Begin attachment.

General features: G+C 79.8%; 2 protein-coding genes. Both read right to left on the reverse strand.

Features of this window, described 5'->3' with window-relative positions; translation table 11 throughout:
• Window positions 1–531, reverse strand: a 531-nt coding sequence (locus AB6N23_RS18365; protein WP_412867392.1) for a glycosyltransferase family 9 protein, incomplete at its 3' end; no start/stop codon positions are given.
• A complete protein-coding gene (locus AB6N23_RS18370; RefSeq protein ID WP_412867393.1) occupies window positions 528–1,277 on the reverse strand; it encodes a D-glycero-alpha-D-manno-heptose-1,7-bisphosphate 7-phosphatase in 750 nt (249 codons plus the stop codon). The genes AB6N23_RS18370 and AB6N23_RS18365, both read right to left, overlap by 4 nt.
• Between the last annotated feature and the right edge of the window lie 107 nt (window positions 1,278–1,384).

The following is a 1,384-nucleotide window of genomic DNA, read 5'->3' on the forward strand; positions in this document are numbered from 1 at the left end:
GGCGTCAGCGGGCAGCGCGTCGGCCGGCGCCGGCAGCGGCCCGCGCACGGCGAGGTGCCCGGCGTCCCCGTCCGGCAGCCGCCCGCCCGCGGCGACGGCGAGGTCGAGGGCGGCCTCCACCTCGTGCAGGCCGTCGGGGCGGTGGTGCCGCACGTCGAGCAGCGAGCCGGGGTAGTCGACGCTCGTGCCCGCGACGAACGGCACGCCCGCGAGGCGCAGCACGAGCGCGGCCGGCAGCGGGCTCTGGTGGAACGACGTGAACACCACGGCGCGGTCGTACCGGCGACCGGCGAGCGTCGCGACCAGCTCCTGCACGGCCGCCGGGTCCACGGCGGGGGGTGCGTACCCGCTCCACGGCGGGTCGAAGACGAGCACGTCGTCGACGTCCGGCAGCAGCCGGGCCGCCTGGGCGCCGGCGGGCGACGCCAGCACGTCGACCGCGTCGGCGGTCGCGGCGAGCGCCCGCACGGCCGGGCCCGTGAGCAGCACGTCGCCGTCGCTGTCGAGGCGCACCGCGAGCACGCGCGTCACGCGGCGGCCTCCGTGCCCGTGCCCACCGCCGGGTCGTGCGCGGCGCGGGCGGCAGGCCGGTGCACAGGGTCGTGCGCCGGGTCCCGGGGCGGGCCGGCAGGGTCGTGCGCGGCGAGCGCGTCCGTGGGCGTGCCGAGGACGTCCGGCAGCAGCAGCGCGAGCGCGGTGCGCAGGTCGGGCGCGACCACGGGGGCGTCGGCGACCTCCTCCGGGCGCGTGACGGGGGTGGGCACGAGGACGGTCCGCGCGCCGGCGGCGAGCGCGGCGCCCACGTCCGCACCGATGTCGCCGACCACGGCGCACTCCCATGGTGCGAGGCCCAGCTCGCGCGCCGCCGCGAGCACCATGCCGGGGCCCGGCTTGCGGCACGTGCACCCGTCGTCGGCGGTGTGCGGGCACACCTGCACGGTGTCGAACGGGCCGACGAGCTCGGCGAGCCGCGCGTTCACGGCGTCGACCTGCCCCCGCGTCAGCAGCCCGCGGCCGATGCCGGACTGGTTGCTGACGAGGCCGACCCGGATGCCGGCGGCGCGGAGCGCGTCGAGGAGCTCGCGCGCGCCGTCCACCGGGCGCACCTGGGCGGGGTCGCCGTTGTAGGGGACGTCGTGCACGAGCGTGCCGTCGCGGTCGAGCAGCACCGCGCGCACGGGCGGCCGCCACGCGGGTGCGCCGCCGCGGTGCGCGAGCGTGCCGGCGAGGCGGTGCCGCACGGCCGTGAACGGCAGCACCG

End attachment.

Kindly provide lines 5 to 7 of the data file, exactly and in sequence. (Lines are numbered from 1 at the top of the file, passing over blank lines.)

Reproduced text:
• Between the last annotated feature and the right edge of the window lie 107 nt (window positions 1,278–1,384).

The following is a 1,384-nucleotide window of genomic DNA, read 5'->3' on the forward strand; positions in this document are numbered from 1 at the left end:
GGCGTCAGCGGGCAGCGCGTCGGCCGGCGCCGGCAGCGGCCCGCGCACGGCGAGGTGCCCGGCGTCCCCGTCCGGCAGCCGCCCGCCCGCGGCGACGGCGAGGTCGAGGGCGGCCTCCACCTCGTGCAGGCCGTCGGGGCGGTGGTGCCGCACGTCGAGCAGCGAGCCGGGGTAGTCGACGCTCGTGCCCGCGACGAACGGCACGCCCGCGAGGCGCAGCACGAGCGCGGCCGGCAGCGGGCTCTGGTGGAACGACGTGAACACCACGGCGCGGTCGTACCGGCGACCGGCGAGCGTCGCGACCAGCTCCTGCACGGCCGCCGGGTCCACGGCGGGGGGTGCGTACCCGCTCCACGGCGGGTCGAAGACGAGCACGTCGTCGACGTCCGGCAGCAGCCGGGCCGCCTGGGCGCCGGCGGGCGACGCCAGCACGTCGACCGCGTCGGCGGTCGCGGCGAGCGCCCGCACGGCCGGGCCCGTGAGCAGCACGTCGCCGTCGCTGTCGAGGCGCACCGCGAGCACGCGCGTCACGCGGCGGCCTCCGTGCCCGTGCCCACCGCCGGGTCGTGCGCGGCGCGGGCGGCAGGCCGGTGCACAGGGTCGTGCGCCGGGTCCCGGGGCGGGCCGGCAGGGTCGTGCGCGGCGAGCGCGTCCGTGGGCGTGCCGAGGACGTCCGGCAGCAGCAGCGCGAGCGCGGTGCGCAGGTCGGGCGCGACCACGGGGGCGTCGGCGACCTCCTCCGGGCGCGTGACGGGGGTGGGCACGAGGACGGTCCGCGCGCCGGCGGCGAGCGCGGCGCCCACGTCCGCACCGATGTCGCCGACCACGGCGCACTCCCATGGTGCGAGGCCCAGCTCGCGCGCCGCCGCGAGCACCATGCCGGGGCCCGGCTTGCGGCACGTGCACCCGTCGTCGGCGGTGTGCGGGCACACCTGCACGGTGTCGAACGGGCCGACGAGCTCGGCGAGCCGCGCGTTCACGGCGTCGACCTGCCCCCGCGTCAGCAGCCCGCGGCCGATGCCGGACTGGTTGCTGACGAGGCCGACCCGGATGCCGGCGGCGCGGAGCGCGTCGAGGAGCTCGCGCGCGCCGTCCACCGGGCGCACCTGGGCGGGGTCGCCGTTGTAGGGGACGTCGTGCACGAGCGTGCCGTCGCGGTCGAGCAGCACCGCGCGCACGGGCGGCCGCCACGCGGGTGCGCCGCCGCGGTGCGCGAGCGTGCCGGCGAGGCGGTGCCGCACGGCCGTGAACGGCAGCACCG